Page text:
The fact that God created two kinds of humans, different yet complementary, reveals to us how important this union is.
Conception requires the sperm and egg of a man and a woman, both of whom share a biological connection with the offspring that provides a strong incentive for them to stick around to love and protect the offspring. We don’t need studies to show that the married-mother-and-father unit is best for children, but they certainly don’t hurt.
We already know that children who grow up with their married biological parents are generally better off physically and emotionally than children who live with only their mothers or their biological parent and a stepparent or other unrelated adult.
A new study confirms that children do best when they live with their biological mothers and fathers. From The Public Discourse:
Results reveal that, on eight out of twelve psychometric measures, the risk of clinical emotional problems, developmental problems, or use of mental health treatment services is nearly double among those with same-sex parents when contrasted with children of opposite-sex parents. The estimate of serious child emotional problems in children with same-sex parents is 17 percent, compared with 7 percent among opposite-sex parents, after adjusting for age, race, gender, and parent’s education and income. Rates of ADHD were higher as well—15.5 compared to 7.1 percent. The same is true for learning disabilities: 14.1 vs. 8 percent.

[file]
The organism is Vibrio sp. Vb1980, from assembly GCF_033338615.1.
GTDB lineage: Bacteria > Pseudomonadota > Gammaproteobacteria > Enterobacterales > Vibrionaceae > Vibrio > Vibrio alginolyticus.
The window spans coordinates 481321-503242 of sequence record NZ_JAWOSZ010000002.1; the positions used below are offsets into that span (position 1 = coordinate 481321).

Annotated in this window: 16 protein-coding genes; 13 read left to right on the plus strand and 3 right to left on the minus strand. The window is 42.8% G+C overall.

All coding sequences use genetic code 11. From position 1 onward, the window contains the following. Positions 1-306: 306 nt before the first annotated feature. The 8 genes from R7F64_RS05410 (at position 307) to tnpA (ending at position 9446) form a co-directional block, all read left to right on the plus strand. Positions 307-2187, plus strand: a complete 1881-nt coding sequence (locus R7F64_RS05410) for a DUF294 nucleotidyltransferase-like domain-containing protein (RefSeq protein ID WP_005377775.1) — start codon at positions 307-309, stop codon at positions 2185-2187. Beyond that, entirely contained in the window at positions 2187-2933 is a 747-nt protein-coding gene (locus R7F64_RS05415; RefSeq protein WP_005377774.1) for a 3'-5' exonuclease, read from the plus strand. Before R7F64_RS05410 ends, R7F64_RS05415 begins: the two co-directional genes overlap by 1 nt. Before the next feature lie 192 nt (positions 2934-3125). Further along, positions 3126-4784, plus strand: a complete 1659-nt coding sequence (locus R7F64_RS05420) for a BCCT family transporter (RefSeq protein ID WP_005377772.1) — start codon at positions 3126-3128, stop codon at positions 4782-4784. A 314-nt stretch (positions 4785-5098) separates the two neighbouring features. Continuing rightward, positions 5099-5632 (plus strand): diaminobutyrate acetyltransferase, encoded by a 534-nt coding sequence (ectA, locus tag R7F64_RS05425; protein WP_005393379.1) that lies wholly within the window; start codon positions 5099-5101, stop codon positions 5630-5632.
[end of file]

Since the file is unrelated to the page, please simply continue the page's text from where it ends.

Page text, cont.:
Two opposite-sex parents — not one parent or two of the same sex — role-model masculinity and femininity in the home. Sons and daughters grow up seeing the different roles and experiencing the dynamic. Children want both their parents — mother and father — regardless of the country’s growing family instability and “non-traditional” family structures.
The commitment that parents make through marriage provides stability and security for the children (and for the parents), even if they’re too young to understand or articulate it. That’s not to say that children don’t have problems in traditional families, but generally, this is the ideal structure for their well-being. Without it, children are lacking in an important part of the development.
You cannot downplay the power of a biological connection and marriage, no matter how much some people try. Generally, men living with their children (especially while married to their mother) are more emotionally and financially invested in their children.
“[T]here is no equivalent replacement for the enduring gift to a child that a married biological mother and father offer,” Mark Regnerus writes. “It’s no guarantee of success. It’s not always possible. But the odds of emotional struggle at least double without it.”
Regnerus notes the academic bias toward positive conclusions about same-sex households. “Is the point of social science to win political arguments? Or is its purpose to better understand social reality?”
The U.S. Supreme Court will hear marriage-protection cases in June. Even if the justices cite the U.S. Constitution in redefining marriage the way they did when legalizing the on-demand slaughter of the unborn, what’s best for children will not change.
“Biology matters—as new research released this week confirms—and no amount of legislation, litigation, or cheerleading can alter that,” Regnerus writes. “Whether the high court will elect to legally sever the rights of children to the security and benefits of their mother’s and father’s home is anyone’s guess.”
No amount of social engineering or wishful thinking will ever change human nature.